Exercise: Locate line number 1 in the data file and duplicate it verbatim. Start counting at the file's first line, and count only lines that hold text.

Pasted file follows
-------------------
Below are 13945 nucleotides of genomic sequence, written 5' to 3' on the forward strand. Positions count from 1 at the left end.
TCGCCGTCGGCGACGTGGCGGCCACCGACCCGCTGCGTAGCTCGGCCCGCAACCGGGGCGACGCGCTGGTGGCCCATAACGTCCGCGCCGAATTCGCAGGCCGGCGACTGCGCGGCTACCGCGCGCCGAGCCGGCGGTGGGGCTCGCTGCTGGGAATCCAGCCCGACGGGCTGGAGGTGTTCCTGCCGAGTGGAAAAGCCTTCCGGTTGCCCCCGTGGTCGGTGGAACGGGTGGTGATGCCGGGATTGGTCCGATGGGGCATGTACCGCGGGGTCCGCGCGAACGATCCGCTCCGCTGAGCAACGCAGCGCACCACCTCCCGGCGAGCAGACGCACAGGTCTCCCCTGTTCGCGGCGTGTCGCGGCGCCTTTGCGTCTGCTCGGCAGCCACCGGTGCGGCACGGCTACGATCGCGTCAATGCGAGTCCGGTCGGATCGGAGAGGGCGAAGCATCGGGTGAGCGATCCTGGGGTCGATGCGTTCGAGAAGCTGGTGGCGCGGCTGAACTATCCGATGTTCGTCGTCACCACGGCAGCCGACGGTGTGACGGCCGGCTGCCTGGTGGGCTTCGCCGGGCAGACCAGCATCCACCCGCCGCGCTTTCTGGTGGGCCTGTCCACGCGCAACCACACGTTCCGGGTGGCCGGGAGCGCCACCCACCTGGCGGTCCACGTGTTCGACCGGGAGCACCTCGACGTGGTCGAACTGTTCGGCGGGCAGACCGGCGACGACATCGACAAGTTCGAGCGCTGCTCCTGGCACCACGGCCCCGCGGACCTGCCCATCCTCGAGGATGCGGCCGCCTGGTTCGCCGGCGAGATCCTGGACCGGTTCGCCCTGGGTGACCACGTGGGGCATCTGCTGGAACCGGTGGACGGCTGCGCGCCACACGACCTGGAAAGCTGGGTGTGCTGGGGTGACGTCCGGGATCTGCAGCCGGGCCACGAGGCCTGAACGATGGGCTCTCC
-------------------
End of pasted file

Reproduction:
Below are 13945 nucleotides of genomic sequence, written 5' to 3' on the forward strand. Positions count from 1 at the left end.